Divorce and custody disputes are emotionally overwhelming, the complexities of the court process can certainly add to an already stressful situation. Overall, there are two aspects to a divorce case: (1) the issues that need to be decided and (2) the process used to issues decide the issues.
What issues does a divorce need to decide?
A divorce case can be broken down into three categories, visual these categories as three buckets. The first bucket will divide your marital estate, including all assets and debts. The second bucket deals with custody and parenting plans. The third bucket contains orders of child support and/or alimony if it applies.
What is the timeline/court process in a divorce?
There are many ways to fill the three buckets. If you and your spouse are committed to settle the case without having to go into court, this is referred to as alternative dispute resolution (ADR).
There are many forms of ADR including mediation and collaborative law. If you are able to settle your divorce without court intervention, you and your spouse have control on the terms of the agreement, or how the buckets are filled. Once you submit your settlement documents, the court usually takes 4-6 weeks to approve the agreement. In the event the court has questions, you may have to go to court. However, in most cases, people who settle never step inside a courtroom.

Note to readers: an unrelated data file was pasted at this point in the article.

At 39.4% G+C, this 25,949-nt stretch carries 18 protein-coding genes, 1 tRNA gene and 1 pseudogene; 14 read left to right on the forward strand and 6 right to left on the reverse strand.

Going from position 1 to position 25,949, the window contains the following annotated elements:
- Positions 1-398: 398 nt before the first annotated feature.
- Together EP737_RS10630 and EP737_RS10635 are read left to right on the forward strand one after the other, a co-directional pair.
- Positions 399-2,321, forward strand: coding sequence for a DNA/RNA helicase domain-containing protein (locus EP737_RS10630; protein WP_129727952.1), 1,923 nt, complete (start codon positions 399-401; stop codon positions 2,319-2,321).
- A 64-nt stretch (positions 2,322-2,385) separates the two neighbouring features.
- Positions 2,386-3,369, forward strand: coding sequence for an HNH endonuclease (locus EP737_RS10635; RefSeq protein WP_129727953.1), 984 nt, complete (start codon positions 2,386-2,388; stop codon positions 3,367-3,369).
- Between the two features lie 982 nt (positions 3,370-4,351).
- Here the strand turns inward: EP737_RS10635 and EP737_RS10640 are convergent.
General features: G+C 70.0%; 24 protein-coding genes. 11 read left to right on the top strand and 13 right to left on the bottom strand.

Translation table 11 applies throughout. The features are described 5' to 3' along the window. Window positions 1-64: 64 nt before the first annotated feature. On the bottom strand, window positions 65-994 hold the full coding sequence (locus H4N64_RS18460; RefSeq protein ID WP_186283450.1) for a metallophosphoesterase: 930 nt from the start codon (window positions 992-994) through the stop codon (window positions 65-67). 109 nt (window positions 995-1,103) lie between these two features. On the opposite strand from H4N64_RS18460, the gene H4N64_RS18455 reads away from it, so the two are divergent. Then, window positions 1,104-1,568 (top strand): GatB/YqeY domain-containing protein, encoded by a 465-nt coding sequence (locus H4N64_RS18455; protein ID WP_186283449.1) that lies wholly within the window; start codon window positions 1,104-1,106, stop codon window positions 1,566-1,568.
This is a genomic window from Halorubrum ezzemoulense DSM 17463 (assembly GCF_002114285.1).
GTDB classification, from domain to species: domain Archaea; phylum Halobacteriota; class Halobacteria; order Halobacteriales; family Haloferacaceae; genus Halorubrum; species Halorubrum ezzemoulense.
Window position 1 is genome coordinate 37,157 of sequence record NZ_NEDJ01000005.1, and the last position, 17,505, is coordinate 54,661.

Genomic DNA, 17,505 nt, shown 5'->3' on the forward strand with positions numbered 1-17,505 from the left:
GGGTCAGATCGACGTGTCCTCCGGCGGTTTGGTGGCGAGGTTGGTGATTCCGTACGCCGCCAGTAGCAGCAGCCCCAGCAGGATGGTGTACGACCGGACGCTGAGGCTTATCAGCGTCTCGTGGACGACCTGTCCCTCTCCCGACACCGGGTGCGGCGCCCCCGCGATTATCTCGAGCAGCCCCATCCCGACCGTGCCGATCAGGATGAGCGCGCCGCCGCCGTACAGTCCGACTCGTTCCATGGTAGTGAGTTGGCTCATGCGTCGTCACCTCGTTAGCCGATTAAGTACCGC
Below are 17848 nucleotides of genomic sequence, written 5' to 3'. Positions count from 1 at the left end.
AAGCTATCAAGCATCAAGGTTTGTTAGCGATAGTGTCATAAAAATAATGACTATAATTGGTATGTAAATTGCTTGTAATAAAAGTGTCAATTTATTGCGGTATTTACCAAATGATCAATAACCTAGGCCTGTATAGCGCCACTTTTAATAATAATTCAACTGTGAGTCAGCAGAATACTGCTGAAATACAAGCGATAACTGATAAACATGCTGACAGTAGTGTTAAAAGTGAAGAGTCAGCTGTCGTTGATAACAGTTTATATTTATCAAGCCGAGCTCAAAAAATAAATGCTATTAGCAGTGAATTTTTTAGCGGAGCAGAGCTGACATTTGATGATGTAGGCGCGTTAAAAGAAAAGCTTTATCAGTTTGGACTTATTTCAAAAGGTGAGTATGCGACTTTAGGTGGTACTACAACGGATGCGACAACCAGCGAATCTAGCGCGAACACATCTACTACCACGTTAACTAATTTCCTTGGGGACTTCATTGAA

In the event you cannot settle your case using an ADR method, you and your spouse give up your control over your case and let a court will decide how to fill the buckets. This is done in a series of hearings.
If a petition for divorce is filed, the parties will be ordered to attend a first appearance. At the first appearance a judge or marital master will explain the divorce process and encourage mediation. In most cases with children, the court will order a mandatory mediation. If the case does not settle in a court-appointed mediation, the court will usually schedule the case for a temporary hearing.
At a temporary hearing, the court will issue “temporary orders”. These are court orders that are in place during the duration of the divorce process. These temporary orders usually encompass who will live in the marital home, whether support will be paid and a parenting plan.
In most cases, if there are no motions filed, the court will next schedule a pretrial. At the pretrial, the court will schedule the date for your final hearing (trial) and address discovery deadlines.
At the end of the trial, the court will issue orders usually two to three months later. If you believe the court erred in the law or facts of the case, you can file an appeal within 30 days to the New Hampshire Supreme Court.
Attorney Connolly has helped hundreds of clients through the divorce process. She is a board-certified family trial law specialist by the National Board of Trial Advocacy. She is the only family law attorney in New Hampshire with this accreditation. Attorney Connolly is also certified in the area of collaborative divorce. She has successfully represented countless clients in mediation, collaborative meetings and trial.